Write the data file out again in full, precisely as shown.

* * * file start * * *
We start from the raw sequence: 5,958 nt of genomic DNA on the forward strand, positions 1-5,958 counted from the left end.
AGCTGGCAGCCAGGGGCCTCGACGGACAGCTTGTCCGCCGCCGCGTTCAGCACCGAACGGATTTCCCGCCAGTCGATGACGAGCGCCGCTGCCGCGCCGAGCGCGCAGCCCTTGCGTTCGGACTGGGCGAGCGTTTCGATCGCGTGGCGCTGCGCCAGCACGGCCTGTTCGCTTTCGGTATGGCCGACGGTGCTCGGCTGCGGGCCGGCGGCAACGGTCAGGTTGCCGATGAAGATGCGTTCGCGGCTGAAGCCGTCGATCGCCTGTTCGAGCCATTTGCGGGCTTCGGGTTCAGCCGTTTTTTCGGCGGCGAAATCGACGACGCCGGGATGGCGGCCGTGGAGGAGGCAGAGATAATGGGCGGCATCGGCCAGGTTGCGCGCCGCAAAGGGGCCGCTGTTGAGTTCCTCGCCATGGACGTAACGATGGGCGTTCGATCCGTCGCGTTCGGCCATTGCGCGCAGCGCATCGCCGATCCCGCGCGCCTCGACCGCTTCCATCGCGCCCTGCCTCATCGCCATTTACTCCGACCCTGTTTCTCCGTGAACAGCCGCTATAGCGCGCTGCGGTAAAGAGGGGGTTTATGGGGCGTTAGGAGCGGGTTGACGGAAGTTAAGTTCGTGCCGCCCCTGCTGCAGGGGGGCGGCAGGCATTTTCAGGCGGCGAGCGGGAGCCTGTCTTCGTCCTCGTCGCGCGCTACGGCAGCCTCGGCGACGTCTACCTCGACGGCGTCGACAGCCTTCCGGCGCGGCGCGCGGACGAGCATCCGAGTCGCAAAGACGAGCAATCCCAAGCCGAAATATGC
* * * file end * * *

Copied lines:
We start from the raw sequence: 5,958 nt of genomic DNA on the forward strand, positions 1-5,958 counted from the left end.
AGCTGGCAGCCAGGGGCCTCGACGGACAGCTTGTCCGCCGCCGCGTTCAGCACCGAACGGATTTCCCGCCAGTCGATGACGAGCGCCGCTGCCGCGCCGAGCGCGCAGCCCTTGCGTTCGGACTGGGCGAGCGTTTCGATCGCGTGGCGCTGCGCCAGCACGGCCTGTTCGCTTTCGGTATGGCCGACGGTGCTCGGCTGCGGGCCGGCGGCAACGGTCAGGTTGCCGATGAAGATGCGTTCGCGGCTGAAGCCGTCGATCGCCTGTTCGAGCCATTTGCGGGCTTCGGGTTCAGCCGTTTTTTCGGCGGCGAAATCGACGACGCCGGGATGGCGGCCGTGGAGGAGGCAGAGATAATGGGCGGCATCGGCCAGGTTGCGCGCCGCAAAGGGGCCGCTGTTGAGTTCCTCGCCATGGACGTAACGATGGGCGTTCGATCCGTCGCGTTCGGCCATTGCGCGCAGCGCATCGCCGATCCCGCGCGCCTCGACCGCTTCCATCGCGCCCTGCCTCATCGCCATTTACTCCGACCCTGTTTCTCCGTGAACAGCCGCTATAGCGCGCTGCGGTAAAGAGGGGGTTTATGGGGCGTTAGGAGCGGGTTGACGGAAGTTAAGTTCGTGCCGCCCCTGCTGCAGGGGGGCGGCAGGCATTTTCAGGCGGCGAGCGGGAGCCTGTCTTCGTCCTCGTCGCGCGCTACGGCAGCCTCGGCGACGTCTACCTCGACGGCGTCGACAGCCTTCCGGCGCGGCGCGCGGACGAGCATCCGAGTCGCAAAGACGAGCAATCCCAAGCCGAAATATGC